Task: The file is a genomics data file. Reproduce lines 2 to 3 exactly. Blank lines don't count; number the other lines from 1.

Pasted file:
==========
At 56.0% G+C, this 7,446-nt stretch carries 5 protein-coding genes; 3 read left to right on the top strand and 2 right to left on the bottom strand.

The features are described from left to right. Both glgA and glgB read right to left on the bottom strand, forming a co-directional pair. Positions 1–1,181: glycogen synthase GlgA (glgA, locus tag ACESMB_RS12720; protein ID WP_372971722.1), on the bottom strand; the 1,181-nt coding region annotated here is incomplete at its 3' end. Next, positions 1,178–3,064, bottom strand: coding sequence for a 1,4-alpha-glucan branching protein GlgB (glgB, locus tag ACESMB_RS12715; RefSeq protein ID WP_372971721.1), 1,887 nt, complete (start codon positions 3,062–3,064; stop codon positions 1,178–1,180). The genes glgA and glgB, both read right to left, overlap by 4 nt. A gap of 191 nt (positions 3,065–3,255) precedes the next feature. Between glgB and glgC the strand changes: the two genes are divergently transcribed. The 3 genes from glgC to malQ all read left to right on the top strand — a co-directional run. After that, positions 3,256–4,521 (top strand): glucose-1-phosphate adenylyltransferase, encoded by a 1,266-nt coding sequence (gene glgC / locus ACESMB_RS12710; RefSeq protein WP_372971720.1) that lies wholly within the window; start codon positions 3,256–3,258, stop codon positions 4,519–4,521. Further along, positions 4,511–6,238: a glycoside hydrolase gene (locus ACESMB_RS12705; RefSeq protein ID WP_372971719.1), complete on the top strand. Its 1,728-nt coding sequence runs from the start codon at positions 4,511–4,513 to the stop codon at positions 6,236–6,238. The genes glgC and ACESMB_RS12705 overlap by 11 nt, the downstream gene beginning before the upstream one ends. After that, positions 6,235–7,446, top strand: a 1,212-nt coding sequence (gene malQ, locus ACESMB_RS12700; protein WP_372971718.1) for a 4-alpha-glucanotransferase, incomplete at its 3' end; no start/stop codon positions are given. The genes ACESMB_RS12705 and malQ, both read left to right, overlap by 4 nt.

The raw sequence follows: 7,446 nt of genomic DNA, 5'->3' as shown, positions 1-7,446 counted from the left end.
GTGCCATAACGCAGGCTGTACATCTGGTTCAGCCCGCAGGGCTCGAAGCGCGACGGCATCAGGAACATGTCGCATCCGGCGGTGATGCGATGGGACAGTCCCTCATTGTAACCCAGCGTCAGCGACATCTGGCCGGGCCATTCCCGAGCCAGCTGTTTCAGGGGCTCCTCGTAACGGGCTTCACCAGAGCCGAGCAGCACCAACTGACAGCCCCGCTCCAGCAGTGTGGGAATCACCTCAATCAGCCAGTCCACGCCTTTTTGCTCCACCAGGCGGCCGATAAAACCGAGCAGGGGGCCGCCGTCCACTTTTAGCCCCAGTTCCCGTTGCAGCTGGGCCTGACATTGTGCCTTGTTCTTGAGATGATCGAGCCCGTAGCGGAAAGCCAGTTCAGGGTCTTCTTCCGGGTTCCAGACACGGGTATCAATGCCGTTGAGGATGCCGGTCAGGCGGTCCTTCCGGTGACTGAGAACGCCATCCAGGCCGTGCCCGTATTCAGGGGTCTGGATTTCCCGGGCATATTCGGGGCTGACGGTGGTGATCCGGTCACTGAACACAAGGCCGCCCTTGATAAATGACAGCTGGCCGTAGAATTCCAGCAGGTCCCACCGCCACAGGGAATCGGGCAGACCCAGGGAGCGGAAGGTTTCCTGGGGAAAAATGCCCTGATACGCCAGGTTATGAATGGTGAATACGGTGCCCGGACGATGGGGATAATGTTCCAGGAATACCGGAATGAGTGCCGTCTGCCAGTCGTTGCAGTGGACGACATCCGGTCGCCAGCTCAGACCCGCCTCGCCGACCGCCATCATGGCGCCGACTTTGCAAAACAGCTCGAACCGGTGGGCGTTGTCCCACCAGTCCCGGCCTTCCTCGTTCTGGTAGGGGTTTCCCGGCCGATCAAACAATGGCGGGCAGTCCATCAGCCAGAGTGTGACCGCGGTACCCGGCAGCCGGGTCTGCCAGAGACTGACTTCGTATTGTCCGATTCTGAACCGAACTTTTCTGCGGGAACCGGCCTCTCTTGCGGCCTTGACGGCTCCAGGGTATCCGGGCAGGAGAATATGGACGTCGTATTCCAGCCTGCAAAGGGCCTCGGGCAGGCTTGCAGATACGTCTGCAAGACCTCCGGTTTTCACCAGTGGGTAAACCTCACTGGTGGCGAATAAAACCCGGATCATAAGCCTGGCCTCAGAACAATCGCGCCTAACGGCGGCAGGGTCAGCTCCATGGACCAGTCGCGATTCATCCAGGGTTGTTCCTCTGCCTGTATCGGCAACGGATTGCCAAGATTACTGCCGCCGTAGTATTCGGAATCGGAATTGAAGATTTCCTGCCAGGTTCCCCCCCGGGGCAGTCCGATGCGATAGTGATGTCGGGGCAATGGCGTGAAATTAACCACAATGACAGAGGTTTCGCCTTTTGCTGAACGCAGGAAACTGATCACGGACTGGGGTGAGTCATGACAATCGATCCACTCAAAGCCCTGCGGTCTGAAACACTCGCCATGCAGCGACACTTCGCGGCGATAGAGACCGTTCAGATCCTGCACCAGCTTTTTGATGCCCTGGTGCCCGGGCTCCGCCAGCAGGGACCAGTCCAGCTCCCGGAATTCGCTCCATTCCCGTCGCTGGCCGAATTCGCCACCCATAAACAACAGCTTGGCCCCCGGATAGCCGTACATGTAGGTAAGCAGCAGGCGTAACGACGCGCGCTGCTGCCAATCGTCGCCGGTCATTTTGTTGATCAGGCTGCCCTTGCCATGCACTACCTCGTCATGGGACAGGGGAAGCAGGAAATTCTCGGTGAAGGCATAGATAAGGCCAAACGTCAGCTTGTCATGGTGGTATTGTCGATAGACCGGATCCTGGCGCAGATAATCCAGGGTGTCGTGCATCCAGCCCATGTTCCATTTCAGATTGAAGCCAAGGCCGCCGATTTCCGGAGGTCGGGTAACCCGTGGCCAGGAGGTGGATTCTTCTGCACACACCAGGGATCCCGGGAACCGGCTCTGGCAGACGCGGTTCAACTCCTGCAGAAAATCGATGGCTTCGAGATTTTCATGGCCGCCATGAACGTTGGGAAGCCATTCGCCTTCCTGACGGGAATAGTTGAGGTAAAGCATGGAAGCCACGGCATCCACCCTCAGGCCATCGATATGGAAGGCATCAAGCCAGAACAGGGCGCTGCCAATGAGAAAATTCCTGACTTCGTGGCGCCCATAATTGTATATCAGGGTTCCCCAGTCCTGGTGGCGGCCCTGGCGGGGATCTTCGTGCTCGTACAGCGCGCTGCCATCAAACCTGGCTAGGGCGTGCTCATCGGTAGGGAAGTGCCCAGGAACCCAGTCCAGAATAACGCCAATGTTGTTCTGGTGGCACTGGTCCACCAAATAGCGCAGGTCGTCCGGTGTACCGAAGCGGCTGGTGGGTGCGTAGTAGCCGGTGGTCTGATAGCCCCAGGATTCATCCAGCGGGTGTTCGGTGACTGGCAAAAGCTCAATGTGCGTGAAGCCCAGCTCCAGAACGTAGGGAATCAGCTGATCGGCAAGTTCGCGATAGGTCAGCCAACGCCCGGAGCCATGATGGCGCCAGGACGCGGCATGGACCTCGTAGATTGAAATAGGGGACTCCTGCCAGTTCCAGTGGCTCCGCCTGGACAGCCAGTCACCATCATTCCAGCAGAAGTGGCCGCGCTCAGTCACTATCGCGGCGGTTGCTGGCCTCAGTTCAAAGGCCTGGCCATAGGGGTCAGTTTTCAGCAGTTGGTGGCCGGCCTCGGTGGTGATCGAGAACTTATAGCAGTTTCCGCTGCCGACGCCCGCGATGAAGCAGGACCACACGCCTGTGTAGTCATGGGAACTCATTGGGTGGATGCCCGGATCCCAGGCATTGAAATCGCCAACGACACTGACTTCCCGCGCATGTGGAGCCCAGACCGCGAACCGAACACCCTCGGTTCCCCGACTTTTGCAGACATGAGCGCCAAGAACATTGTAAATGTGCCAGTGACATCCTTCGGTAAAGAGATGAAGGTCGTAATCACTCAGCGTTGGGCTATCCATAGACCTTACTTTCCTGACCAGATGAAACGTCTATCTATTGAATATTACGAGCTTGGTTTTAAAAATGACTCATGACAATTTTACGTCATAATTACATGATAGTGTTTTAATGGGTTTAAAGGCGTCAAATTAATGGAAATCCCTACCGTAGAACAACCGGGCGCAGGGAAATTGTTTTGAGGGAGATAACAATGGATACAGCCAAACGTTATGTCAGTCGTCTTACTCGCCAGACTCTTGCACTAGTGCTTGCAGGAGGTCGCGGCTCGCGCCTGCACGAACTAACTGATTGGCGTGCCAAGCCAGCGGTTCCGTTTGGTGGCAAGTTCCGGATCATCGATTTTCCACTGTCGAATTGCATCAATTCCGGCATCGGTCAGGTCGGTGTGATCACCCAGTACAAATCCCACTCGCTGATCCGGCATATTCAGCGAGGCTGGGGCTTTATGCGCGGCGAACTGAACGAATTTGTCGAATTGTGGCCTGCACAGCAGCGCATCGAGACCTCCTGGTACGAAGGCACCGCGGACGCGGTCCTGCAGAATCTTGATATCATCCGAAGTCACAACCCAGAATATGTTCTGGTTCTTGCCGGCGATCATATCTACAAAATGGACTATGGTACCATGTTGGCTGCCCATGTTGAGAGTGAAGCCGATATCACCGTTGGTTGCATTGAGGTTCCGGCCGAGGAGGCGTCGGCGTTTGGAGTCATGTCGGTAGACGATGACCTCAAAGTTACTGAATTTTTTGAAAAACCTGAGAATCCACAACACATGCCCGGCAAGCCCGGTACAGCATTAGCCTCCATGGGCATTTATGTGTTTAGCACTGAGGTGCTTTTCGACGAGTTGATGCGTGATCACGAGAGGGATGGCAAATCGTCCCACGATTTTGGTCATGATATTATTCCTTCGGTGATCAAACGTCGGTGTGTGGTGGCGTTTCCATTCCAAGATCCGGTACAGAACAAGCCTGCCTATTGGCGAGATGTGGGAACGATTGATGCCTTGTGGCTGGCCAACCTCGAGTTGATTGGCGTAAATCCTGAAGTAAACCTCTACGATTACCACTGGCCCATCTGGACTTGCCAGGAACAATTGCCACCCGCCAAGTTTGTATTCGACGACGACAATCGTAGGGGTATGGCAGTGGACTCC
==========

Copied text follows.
The features are described from left to right. Both glgA and glgB read right to left on the bottom strand, forming a co-directional pair. Positions 1–1,181: glycogen synthase GlgA (glgA, locus tag ACESMB_RS12720; protein ID WP_372971722.1), on the bottom strand; the 1,181-nt coding region annotated here is incomplete at its 3' end. Next, positions 1,178–3,064, bottom strand: coding sequence for a 1,4-alpha-glucan branching protein GlgB (glgB, locus tag ACESMB_RS12715; RefSeq protein ID WP_372971721.1), 1,887 nt, complete (start codon positions 3,062–3,064; stop codon positions 1,178–1,180). The genes glgA and glgB, both read right to left, overlap by 4 nt. A gap of 191 nt (positions 3,065–3,255) precedes the next feature. Between glgB and glgC the strand changes: the two genes are divergently transcribed. The 3 genes from glgC to malQ all read left to right on the top strand — a co-directional run. After that, positions 3,256–4,521 (top strand): glucose-1-phosphate adenylyltransferase, encoded by a 1,266-nt coding sequence (gene glgC / locus ACESMB_RS12710; RefSeq protein WP_372971720.1) that lies wholly within the window; start codon positions 3,256–3,258, stop codon positions 4,519–4,521. Further along, positions 4,511–6,238: a glycoside hydrolase gene (locus ACESMB_RS12705; RefSeq protein ID WP_372971719.1), complete on the top strand. Its 1,728-nt coding sequence runs from the start codon at positions 4,511–4,513 to the stop codon at positions 6,236–6,238. The genes glgC and ACESMB_RS12705 overlap by 11 nt, the downstream gene beginning before the upstream one ends. After that, positions 6,235–7,446, top strand: a 1,212-nt coding sequence (gene malQ, locus ACESMB_RS12700; protein WP_372971718.1) for a 4-alpha-glucanotransferase, incomplete at its 3' end; no start/stop codon positions are given. The genes ACESMB_RS12705 and malQ, both read left to right, overlap by 4 nt.

The raw sequence follows: 7,446 nt of genomic DNA, 5'->3' as shown, positions 1-7,446 counted from the left end.